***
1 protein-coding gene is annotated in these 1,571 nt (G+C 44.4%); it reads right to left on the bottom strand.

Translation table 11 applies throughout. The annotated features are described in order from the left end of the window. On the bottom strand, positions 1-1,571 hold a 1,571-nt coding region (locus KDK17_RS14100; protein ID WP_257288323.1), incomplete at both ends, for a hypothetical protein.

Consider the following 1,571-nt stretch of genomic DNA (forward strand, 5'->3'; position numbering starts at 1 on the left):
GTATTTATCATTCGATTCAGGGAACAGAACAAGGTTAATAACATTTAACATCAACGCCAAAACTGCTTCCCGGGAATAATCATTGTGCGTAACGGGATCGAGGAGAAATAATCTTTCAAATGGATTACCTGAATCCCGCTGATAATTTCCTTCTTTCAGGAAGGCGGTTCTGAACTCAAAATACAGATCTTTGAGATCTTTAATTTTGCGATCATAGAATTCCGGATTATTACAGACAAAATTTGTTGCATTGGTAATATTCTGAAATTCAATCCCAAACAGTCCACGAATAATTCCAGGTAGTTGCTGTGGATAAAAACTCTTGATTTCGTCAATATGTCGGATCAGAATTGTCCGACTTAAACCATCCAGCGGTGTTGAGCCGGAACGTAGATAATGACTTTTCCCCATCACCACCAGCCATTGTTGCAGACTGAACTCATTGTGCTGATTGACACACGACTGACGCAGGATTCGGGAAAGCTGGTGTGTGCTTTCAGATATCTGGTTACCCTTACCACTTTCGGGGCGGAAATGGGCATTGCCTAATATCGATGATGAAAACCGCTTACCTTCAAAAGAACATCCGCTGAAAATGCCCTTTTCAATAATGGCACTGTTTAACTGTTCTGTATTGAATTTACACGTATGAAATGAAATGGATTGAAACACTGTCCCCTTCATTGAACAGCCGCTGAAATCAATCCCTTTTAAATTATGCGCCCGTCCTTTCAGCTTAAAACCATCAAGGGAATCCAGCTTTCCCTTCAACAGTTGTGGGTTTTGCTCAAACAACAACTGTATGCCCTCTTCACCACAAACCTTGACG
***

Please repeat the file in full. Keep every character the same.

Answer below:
1 protein-coding gene is annotated in these 1,571 nt (G+C 44.4%); it reads right to left on the bottom strand.

Translation table 11 applies throughout. The annotated features are described in order from the left end of the window. On the bottom strand, positions 1-1,571 hold a 1,571-nt coding region (locus KDK17_RS14100; protein ID WP_257288323.1), incomplete at both ends, for a hypothetical protein.

Consider the following 1,571-nt stretch of genomic DNA (forward strand, 5'->3'; position numbering starts at 1 on the left):
GTATTTATCATTCGATTCAGGGAACAGAACAAGGTTAATAACATTTAACATCAACGCCAAAACTGCTTCCCGGGAATAATCATTGTGCGTAACGGGATCGAGGAGAAATAATCTTTCAAATGGATTACCTGAATCCCGCTGATAATTTCCTTCTTTCAGGAAGGCGGTTCTGAACTCAAAATACAGATCTTTGAGATCTTTAATTTTGCGATCATAGAATTCCGGATTATTACAGACAAAATTTGTTGCATTGGTAATATTCTGAAATTCAATCCCAAACAGTCCACGAATAATTCCAGGTAGTTGCTGTGGATAAAAACTCTTGATTTCGTCAATATGTCGGATCAGAATTGTCCGACTTAAACCATCCAGCGGTGTTGAGCCGGAACGTAGATAATGACTTTTCCCCATCACCACCAGCCATTGTTGCAGACTGAACTCATTGTGCTGATTGACACACGACTGACGCAGGATTCGGGAAAGCTGGTGTGTGCTTTCAGATATCTGGTTACCCTTACCACTTTCGGGGCGGAAATGGGCATTGCCTAATATCGATGATGAAAACCGCTTACCTTCAAAAGAACATCCGCTGAAAATGCCCTTTTCAATAATGGCACTGTTTAACTGTTCTGTATTGAATTTACACGTATGAAATGAAATGGATTGAAACACTGTCCCCTTCATTGAACAGCCGCTGAAATCAATCCCTTTTAAATTATGCGCCCGTCCTTTCAGCTTAAAACCATCAAGGGAATCCAGCTTTCCCTTCAACAGTTGTGGGTTTTGCTCAAACAACAACTGTATGCCCTCTTCACCACAAACCTTGACG